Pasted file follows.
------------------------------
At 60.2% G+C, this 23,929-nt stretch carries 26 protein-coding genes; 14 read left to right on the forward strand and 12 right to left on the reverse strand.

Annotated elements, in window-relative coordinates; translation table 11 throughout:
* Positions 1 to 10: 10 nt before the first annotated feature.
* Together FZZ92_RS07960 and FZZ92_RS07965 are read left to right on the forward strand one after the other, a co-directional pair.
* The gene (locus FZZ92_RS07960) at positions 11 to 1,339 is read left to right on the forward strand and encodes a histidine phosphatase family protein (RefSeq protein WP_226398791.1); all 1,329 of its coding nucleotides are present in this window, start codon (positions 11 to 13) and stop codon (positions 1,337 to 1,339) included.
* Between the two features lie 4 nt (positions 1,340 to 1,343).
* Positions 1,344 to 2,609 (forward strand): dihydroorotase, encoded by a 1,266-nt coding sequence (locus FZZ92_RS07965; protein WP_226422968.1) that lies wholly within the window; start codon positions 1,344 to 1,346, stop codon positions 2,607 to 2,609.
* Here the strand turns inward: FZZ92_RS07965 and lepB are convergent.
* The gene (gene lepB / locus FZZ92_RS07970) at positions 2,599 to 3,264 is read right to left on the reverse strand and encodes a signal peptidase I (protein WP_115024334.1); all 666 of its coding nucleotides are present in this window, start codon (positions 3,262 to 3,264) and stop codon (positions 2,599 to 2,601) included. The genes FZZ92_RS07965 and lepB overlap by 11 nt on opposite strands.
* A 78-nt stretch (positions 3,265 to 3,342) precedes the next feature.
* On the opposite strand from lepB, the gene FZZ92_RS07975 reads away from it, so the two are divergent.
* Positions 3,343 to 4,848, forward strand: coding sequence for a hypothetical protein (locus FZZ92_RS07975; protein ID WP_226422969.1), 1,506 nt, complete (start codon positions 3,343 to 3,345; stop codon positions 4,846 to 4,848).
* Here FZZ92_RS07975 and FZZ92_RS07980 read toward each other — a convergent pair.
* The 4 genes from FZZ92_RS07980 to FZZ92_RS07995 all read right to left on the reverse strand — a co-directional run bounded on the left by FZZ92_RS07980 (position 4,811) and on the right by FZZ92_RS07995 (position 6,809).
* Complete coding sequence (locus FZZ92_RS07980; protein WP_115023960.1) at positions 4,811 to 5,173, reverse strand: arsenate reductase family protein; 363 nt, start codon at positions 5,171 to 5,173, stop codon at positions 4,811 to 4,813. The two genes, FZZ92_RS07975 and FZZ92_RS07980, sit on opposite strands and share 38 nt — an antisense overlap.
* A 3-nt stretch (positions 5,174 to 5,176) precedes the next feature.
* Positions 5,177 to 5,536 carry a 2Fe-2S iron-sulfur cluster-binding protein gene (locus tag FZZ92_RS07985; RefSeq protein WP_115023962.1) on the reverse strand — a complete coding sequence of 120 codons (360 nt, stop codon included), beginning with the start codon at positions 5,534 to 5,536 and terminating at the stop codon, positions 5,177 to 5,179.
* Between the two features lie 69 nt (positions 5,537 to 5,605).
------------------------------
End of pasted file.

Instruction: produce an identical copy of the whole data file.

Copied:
At 60.2% G+C, this 23,929-nt stretch carries 26 protein-coding genes; 14 read left to right on the forward strand and 12 right to left on the reverse strand.

Annotated elements, in window-relative coordinates; translation table 11 throughout:
* Positions 1 to 10: 10 nt before the first annotated feature.
* Together FZZ92_RS07960 and FZZ92_RS07965 are read left to right on the forward strand one after the other, a co-directional pair.
* The gene (locus FZZ92_RS07960) at positions 11 to 1,339 is read left to right on the forward strand and encodes a histidine phosphatase family protein (RefSeq protein WP_226398791.1); all 1,329 of its coding nucleotides are present in this window, start codon (positions 11 to 13) and stop codon (positions 1,337 to 1,339) included.
* Between the two features lie 4 nt (positions 1,340 to 1,343).
* Positions 1,344 to 2,609 (forward strand): dihydroorotase, encoded by a 1,266-nt coding sequence (locus FZZ92_RS07965; protein WP_226422968.1) that lies wholly within the window; start codon positions 1,344 to 1,346, stop codon positions 2,607 to 2,609.
* Here the strand turns inward: FZZ92_RS07965 and lepB are convergent.
* The gene (gene lepB / locus FZZ92_RS07970) at positions 2,599 to 3,264 is read right to left on the reverse strand and encodes a signal peptidase I (protein WP_115024334.1); all 666 of its coding nucleotides are present in this window, start codon (positions 3,262 to 3,264) and stop codon (positions 2,599 to 2,601) included. The genes FZZ92_RS07965 and lepB overlap by 11 nt on opposite strands.
* A 78-nt stretch (positions 3,265 to 3,342) precedes the next feature.
* On the opposite strand from lepB, the gene FZZ92_RS07975 reads away from it, so the two are divergent.
* Positions 3,343 to 4,848, forward strand: coding sequence for a hypothetical protein (locus FZZ92_RS07975; protein ID WP_226422969.1), 1,506 nt, complete (start codon positions 3,343 to 3,345; stop codon positions 4,846 to 4,848).
* Here FZZ92_RS07975 and FZZ92_RS07980 read toward each other — a convergent pair.
* The 4 genes from FZZ92_RS07980 to FZZ92_RS07995 all read right to left on the reverse strand — a co-directional run bounded on the left by FZZ92_RS07980 (position 4,811) and on the right by FZZ92_RS07995 (position 6,809).
* Complete coding sequence (locus FZZ92_RS07980; protein WP_115023960.1) at positions 4,811 to 5,173, reverse strand: arsenate reductase family protein; 363 nt, start codon at positions 5,171 to 5,173, stop codon at positions 4,811 to 4,813. The two genes, FZZ92_RS07975 and FZZ92_RS07980, sit on opposite strands and share 38 nt — an antisense overlap.
* A 3-nt stretch (positions 5,174 to 5,176) precedes the next feature.
* Positions 5,177 to 5,536 carry a 2Fe-2S iron-sulfur cluster-binding protein gene (locus tag FZZ92_RS07985; RefSeq protein WP_115023962.1) on the reverse strand — a complete coding sequence of 120 codons (360 nt, stop codon included), beginning with the start codon at positions 5,534 to 5,536 and terminating at the stop codon, positions 5,177 to 5,179.
* Between the two features lie 69 nt (positions 5,537 to 5,605).